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Experience the city to its fullest without spending a Euro with this exquisite list of free excursions in Paris. From museums to marketplaces, the City of Light can cater to all tastes and budgets.
Enjoy Paris for free? Mais oui! The French capital might be famous for its grand avenues and designer fashion houses, but there are also plenty of ways to enjoy the City of Light without spending a single cent. From museums to hilltop strolls, discover the top ten things to do in Paris for free!
Venture onto the streets of Paris after dark to discover how the French capital earned its “City of Light” moniker. From 10pm to 1am each night, dazzling white lights illuminate the Eiffel Tower. The best place to view and photograph this beautiful spectacle is the Champ de Mars gardens. Arrive on the hour to watch the tower’s famous light show, which lasts 10 minutes and features 20,000 individual twinkling bulbs.
Tour the most famous cathedral in Paris free of charge. Situated in the very heart of the city, Notre Dame Cathedral offers three free English language tours each week (Wednesday 2pm, Thursday 2 pm, Saturday 2:30 pm). Led by an expert guide, the tour explores the Gothic facade of the nearly 900-year-old cathedral as well as its beautiful interior. If you can’t make the English language tour, you can still visit Notre Dame on your own for free during its normal opening hours.
Take a walk in Paris and it won’t be long until you stumble across a beautiful garden or park - the city is full of them! Take a break from sightseeing at Luxembourg Gardens, which borders the bustling Latin Quarter and trendy Saint-Germain-des-Prés. Adorned with statues, fountains and tree-lined walkways, the 400-year-old park is not to be missed. Other wonderful parks in central Paris worth exploring include the Tuileries Gardens, Jardin du Palais Royal and Parc du Champ de Mars.
In Paris, window shopping is an art form. Known as lèche-vitrines (literal translation: window licking), indulge in this favorite Parisian pastime along Rue du Faubourg St-Honoré, Avenue Montaigne or the famous Avenue des Champs-Élysées.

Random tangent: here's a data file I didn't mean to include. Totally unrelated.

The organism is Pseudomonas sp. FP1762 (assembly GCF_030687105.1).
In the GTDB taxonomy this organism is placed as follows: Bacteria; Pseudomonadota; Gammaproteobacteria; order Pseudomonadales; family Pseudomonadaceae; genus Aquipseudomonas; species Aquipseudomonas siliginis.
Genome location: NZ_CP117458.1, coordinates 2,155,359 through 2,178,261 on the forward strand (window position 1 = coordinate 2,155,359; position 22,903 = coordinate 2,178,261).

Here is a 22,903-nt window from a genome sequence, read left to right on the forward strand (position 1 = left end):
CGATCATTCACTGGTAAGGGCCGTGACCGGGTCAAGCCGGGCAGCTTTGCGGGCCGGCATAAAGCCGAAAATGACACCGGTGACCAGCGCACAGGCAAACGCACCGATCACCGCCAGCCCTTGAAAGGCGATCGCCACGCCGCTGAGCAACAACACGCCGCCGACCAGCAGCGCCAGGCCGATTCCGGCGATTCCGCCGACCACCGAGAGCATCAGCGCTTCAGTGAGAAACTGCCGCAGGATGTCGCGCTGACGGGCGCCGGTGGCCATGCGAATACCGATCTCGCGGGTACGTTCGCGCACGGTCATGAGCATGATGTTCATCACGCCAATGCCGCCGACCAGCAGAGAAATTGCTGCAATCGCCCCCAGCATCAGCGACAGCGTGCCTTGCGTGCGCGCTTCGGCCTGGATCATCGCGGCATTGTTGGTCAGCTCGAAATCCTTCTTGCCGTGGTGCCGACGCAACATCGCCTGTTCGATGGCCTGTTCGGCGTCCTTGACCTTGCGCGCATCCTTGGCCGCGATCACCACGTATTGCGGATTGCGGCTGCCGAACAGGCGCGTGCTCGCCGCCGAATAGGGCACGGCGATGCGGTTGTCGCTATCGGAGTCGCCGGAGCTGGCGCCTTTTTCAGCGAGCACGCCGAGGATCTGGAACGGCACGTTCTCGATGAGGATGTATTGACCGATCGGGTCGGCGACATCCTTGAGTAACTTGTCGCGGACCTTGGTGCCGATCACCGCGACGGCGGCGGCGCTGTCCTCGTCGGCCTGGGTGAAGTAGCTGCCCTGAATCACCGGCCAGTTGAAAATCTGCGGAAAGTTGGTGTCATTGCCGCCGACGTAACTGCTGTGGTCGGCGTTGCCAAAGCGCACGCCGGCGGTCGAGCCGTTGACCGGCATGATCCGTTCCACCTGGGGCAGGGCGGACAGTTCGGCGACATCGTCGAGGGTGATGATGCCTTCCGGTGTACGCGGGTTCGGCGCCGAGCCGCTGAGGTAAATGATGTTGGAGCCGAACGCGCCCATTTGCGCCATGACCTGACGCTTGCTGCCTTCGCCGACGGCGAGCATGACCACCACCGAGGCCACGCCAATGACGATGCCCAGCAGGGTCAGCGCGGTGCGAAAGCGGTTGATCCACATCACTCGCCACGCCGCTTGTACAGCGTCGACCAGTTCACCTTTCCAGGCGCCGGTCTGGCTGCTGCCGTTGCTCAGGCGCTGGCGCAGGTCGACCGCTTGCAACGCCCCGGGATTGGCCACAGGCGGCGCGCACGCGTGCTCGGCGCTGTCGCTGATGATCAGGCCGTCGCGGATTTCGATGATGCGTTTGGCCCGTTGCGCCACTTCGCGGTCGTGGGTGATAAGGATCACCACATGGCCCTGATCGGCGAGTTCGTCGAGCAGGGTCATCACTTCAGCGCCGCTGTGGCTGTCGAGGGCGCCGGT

No trip to Paris would be complete without journeying to the hilltop district of Montmartre. Once home to impressionist artists such as Renoir, Monet and Van Gogh, Montmartre retains a village-like feel with winding cobblestone roads leading up to the bright white Basilica Sacre-Coeur. At over 400 feet above the city, the views of Paris from the basilica are unparalleled. Time your walk so that you arrive at Sacre-Coeur as the sun begins to set to witness Paris transform itself into the City of Light right before your very eyes.
Made up of a network of winding pathways, Père Lachaise is the largest cemetery in Paris and is probably best known as the final resting place of Doors frontman Jim Morrison, author Oscar Wilde and French cabaret singer Édith Piaf. Pick up a free map at the cemetery entrance and spend a quiet morning or afternoon wandering through this remarkable space.
Opened in 1825, Canal St-Martin is a tranquil slice of Paris with tree-lined streets and no shortage of cute cafés and bistros. Take a walk down the waterway on Sunday when the area is closed to cars and enjoy the scenery.
Did you know that you can visit world-class museums such as the Louvre and Musée d'Orsay for free? In Paris, most museums offer free admission on the first Sunday of every month! Take advantage of the day by arriving to the museum of your choice early, as lines form very quickly, especially in the summer months.
From gourmet food to antiques a fashion finds, browsing through the markets of Paris is one of the best ways to get to know the city and to practice a little French! Sample farm fresh produce and other delectable treats at Marché du Pont de l'Alma or the vibrant Marché Bastille. For everything from antique treasures to vintage bargains, make it a point to visit Les Puces de Saint-Ouen. Attracting over 120,000 visitors each weekend, it is the largest and most famous flea market in Paris.
Known as bouqinistes, the little green bookstalls lining the Left Bank of the Seine have become such a treasured part of Parisian culture that they were declared a UNESCO World Heritage Site. Selling everything from antique books to old postcards and stamps, the stalls stretch for over a mile. Begin a relaxed afternoon of book browsing around Notre Dame Cathedral and work your way up from there.